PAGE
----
The Mirabal Sisters- a History of International Day for the Elimination of Violence Against Women
Today is International Day for the Elimination of Violence against Women.
International Day for the Elimination of Violence against Women begins the 16 Days of Activism, which ends on December 10th with Human Rights Day. During these 16 days, people all over the world unite to raise awareness and campaign about ending gender-based violence,
The day stems from activism and has been marked annually, on an international basis since 1999- although the history behind the day pre-dates this. The International Day for the Elimination of Violence Against Women commemorates the death of 3 of the Mirabal sisters.
Patria, Minerva and Maria Teresa were three sisters who lived in the Dominican Republic whilst the country was under the dictatorship of Rafael Trujillo. Rafael Trujillo’s reign was extremely brutal. Those who stood in his way were imprisoned, tortured and murdered. In the late 1930’s, Trujillo ordered a racially motivated mass murder of thousands of Haitians who were living in the Dominican Republic. His reign lasted 31 years, and his power suppressed many citizens and their rights in a totalitarian regime. Trujillo would often employ people to find young girls for him to exploit.
The three Mirabal Sisters actively opposed the cruel and systematical violence of Rafael Trujillo’s reign, and led an underground movement to challenge his regime. They had a fourth sister, Dede, who did not join them in the activism. The Mirabal Sisters all experienced threats from Rafael Trujillo-he would often order people to arrest and harass them.
In their campaigning to bring awareness to Trujillo’s actions, the Mirabal sisters produced and distributed leaflets, which named the individuals that he had killed. On the 25th of November 1960, Patria, Minerva and Maria Teresa were clubbed to death by individuals sent by Rafael Trujillo. Their bodies were put into the jeep belonging to the sisters, which was run off the road with the intention of making it look like an accident.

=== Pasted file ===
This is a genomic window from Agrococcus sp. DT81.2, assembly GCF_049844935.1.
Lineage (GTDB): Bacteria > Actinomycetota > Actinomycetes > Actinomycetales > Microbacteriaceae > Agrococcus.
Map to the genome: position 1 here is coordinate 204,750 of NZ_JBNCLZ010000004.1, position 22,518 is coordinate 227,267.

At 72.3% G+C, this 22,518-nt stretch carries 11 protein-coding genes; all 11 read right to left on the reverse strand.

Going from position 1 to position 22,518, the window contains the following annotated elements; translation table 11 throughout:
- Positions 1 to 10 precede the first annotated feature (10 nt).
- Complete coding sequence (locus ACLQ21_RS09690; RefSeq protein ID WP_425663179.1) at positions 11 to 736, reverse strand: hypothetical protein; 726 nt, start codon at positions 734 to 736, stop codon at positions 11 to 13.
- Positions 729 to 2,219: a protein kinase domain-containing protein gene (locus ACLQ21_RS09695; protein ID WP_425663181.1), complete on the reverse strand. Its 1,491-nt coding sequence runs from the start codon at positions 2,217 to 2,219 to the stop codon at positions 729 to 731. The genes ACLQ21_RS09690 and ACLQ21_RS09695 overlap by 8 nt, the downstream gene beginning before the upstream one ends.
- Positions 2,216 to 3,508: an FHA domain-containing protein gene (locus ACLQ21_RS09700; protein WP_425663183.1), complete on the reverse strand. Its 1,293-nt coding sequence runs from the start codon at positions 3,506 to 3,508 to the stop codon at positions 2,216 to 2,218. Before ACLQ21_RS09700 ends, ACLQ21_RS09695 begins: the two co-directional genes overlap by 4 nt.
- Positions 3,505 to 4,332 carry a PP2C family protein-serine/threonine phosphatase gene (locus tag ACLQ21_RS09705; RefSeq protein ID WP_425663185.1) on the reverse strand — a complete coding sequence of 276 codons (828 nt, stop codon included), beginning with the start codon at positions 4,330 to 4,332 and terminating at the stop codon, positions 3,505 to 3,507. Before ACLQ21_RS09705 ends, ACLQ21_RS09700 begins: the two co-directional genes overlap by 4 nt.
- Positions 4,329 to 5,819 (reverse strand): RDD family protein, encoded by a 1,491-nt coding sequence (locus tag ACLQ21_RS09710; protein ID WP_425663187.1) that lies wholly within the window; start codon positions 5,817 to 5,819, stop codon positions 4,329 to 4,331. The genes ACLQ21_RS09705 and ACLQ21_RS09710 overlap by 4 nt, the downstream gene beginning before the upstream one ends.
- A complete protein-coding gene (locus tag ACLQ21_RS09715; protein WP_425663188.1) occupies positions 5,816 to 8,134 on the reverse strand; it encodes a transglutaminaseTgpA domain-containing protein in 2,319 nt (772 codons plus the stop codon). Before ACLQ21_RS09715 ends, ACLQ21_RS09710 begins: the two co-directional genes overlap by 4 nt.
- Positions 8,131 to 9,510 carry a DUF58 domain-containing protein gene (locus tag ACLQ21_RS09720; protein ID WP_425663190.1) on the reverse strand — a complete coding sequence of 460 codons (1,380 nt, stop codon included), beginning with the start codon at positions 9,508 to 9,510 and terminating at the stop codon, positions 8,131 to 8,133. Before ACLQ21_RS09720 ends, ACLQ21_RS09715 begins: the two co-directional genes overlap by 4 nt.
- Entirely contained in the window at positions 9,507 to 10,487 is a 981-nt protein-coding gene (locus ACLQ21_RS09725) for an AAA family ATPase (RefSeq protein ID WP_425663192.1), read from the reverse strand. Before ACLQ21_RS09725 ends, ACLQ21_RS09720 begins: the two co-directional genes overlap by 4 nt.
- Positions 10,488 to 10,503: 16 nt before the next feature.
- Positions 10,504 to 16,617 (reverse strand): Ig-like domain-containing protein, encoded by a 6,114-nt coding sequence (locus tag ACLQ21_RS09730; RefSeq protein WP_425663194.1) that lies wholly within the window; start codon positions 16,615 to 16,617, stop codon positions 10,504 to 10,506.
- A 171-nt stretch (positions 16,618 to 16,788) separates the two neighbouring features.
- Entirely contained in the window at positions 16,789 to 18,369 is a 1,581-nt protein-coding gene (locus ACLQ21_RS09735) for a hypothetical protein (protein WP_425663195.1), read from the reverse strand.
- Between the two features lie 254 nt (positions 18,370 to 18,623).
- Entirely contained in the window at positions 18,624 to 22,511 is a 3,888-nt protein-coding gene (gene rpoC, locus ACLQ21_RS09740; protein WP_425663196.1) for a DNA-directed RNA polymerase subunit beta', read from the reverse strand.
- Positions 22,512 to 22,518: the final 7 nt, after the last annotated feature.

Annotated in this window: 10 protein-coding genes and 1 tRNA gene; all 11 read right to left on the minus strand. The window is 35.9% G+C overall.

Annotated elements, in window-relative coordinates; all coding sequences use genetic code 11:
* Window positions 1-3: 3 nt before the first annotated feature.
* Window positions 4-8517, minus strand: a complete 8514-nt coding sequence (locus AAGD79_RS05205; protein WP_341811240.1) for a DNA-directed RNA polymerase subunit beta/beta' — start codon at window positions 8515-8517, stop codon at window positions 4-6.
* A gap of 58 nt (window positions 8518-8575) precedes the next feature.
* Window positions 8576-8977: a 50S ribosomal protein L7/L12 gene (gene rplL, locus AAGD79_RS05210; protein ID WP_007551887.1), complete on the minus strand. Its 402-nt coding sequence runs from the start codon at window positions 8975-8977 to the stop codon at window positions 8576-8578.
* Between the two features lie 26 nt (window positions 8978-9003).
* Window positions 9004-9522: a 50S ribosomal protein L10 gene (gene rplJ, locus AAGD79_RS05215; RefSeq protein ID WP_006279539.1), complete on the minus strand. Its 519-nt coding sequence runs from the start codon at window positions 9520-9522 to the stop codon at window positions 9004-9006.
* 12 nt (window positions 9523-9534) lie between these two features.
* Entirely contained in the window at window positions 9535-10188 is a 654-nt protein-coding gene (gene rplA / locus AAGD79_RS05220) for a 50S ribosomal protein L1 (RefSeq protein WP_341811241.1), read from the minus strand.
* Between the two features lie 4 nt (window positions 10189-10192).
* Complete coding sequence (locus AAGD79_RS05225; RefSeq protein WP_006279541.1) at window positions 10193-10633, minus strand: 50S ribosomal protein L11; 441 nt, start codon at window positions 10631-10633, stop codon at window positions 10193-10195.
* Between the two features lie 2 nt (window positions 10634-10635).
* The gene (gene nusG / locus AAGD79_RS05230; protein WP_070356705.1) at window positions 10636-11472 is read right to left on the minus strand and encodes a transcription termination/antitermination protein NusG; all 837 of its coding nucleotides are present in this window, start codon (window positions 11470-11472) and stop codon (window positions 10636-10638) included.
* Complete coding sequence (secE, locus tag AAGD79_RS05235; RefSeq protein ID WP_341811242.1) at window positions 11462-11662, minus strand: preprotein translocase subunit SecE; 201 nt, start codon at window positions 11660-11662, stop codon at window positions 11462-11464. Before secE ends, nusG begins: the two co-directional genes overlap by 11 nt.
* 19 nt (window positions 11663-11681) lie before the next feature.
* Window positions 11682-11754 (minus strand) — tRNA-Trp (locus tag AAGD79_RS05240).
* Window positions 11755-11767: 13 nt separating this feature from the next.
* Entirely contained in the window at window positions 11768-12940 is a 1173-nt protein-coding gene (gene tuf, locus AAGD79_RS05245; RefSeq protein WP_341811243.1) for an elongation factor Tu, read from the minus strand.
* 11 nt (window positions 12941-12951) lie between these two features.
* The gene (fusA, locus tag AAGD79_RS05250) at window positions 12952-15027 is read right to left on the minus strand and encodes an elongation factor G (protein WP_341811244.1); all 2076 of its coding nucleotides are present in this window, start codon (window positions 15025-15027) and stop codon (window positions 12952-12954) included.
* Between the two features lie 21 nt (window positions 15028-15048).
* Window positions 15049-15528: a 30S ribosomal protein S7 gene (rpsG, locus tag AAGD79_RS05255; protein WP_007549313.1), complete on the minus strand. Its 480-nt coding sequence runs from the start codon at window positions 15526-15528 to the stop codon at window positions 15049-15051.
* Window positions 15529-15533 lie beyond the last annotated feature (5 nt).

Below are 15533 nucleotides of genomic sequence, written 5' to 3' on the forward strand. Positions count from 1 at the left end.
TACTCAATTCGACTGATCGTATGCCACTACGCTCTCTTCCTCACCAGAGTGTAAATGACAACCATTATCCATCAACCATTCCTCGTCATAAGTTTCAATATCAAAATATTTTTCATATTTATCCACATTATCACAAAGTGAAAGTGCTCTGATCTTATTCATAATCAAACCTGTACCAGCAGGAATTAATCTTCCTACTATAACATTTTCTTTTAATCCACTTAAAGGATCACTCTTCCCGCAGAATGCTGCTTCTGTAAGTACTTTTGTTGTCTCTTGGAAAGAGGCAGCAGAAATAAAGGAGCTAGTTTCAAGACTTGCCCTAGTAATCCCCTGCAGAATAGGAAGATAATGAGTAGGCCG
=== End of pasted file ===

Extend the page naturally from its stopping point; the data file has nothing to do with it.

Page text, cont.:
The murder of the three Mirabal sisters sparked a public outrage, which in part lead to the assassination of Rafael Trujillo 6 months later by former allies.
The Mirabal sisters became symbols of democratic and feminist resistance. They became known as ‘Las Mariposas’ which translates to ‘The Butterflies’. Dede Mirabal dedicated her time to commemorating her sister’s memories and keeping their work evolving. In 1999, the United Nations General Assembly designated the 25th of November as the International Day for the Elimination of Violence against Women in their honor.
The Mirabal Sisters have left a lasting impression on women today. They emphasised the importance of speaking up against repression and speaking out against violence against women. They set a precedent for being outspoken and for speaking out about wrong-doing in the world. Every woman has a right to life without violence.
The campaigning and awareness that the Mirabal Sisters carried out is vital. Their feminist resistance is still important today.
This year, the Mirabal Sisters have been included in the Time’s 100 Women of the Year.
Violence against women is still prevalent all over the world.
This year, the rate of violence against women, domestic abuse and sexual violence increased so much that it has often be referred to as the “shadow pandemic” that ran alongside Covid-19. During the first wave of the pandemic in Wales specifically, contact with the Live Fear Free helpline increased; calls were longer and often more complex. It means that marking this day is still important- there is still work to do across the globe.
It is crucial that we continue to fight for the rights of survivors who face violence against women, domestic abuse and sexual violence; this can be through campaigning, raising public awareness, compassion and lobbying. Communities across Wales have a vital role to play in this. For advice on how you can stand with survivors, look to Welsh Women’s Aid Covid-19 Bystander Toolkit.
All of this can help to influence policy and governmental changes that can prevent violence against women, ensuring that gender equality is enshrined in our laws and in our social attitudes at large.
The 16 Days of Activism Against Gender Based Violence campaign helps with pushing these issues into the spotlight and reminds the world that they are still on-going. Violence against women can only be eliminated with a unified approach- violence against women is everyone’s business.
By Allie Iftikhar
Public Affairs and Communications Volunteer
(Art work by @ecyan)